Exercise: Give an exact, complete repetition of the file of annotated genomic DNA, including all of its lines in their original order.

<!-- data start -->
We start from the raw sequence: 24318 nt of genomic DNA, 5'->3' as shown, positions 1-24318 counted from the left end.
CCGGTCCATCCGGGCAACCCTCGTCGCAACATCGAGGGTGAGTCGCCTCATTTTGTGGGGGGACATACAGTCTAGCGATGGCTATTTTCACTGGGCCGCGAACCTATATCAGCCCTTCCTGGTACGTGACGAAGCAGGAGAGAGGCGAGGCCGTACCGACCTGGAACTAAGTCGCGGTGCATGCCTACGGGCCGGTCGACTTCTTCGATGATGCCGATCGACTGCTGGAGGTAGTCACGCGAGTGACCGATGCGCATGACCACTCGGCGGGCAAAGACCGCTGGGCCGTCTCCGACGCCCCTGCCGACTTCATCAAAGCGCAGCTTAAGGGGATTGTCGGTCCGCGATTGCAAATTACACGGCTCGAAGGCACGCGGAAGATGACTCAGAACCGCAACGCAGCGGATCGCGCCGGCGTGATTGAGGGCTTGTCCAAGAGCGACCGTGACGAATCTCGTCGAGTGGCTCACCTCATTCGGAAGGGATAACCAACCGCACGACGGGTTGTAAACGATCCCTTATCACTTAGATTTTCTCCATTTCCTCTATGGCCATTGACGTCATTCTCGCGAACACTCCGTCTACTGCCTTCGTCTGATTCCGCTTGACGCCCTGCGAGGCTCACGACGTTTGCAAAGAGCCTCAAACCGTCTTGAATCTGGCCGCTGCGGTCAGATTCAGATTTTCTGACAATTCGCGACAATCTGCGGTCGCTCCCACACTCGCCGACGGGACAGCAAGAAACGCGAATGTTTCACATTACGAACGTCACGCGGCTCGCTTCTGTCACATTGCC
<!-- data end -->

We start from the raw sequence: 24318 nt of genomic DNA, 5'->3' as shown, positions 1-24318 counted from the left end.
CCGGTCCATCCGGGCAACCCTCGTCGCAACATCGAGGGTGAGTCGCCTCATTTTGTGGGGGGACATACAGTCTAGCGATGGCTATTTTCACTGGGCCGCGAACCTATATCAGCCCTTCCTGGTACGTGACGAAGCAGGAGAGAGGCGAGGCCGTACCGACCTGGAACTAAGTCGCGGTGCATGCCTACGGGCCGGTCGACTTCTTCGATGATGCCGATCGACTGCTGGAGGTAGTCACGCGAGTGACCGATGCGCATGACCACTCGGCGGGCAAAGACCGCTGGGCCGTCTCCGACGCCCCTGCCGACTTCATCAAAGCGCAGCTTAAGGGGATTGTCGGTCCGCGATTGCAAATTACACGGCTCGAAGGCACGCGGAAGATGACTCAGAACCGCAACGCAGCGGATCGCGCCGGCGTGATTGAGGGCTTGTCCAAGAGCGACCGTGACGAATCTCGTCGAGTGGCTCACCTCATTCGGAAGGGATAACCAACCGCACGACGGGTTGTAAACGATCCCTTATCACTTAGATTTTCTCCATTTCCTCTATGGCCATTGACGTCATTCTCGCGAACACTCCGTCTACTGCCTTCGTCTGATTCCGCTTGACGCCCTGCGAGGCTCACGACGTTTGCAAAGAGCCTCAAACCGTCTTGAATCTGGCCGCTGCGGTCAGATTCAGATTTTCTGACAATTCGCGACAATCTGCGGTCGCTCCCACACTCGCCGACGGGACAGCAAGAAACGCGAATGTTTCACATTACGAACGTCACGCGGCTCGCTTCTGTCACATTGCC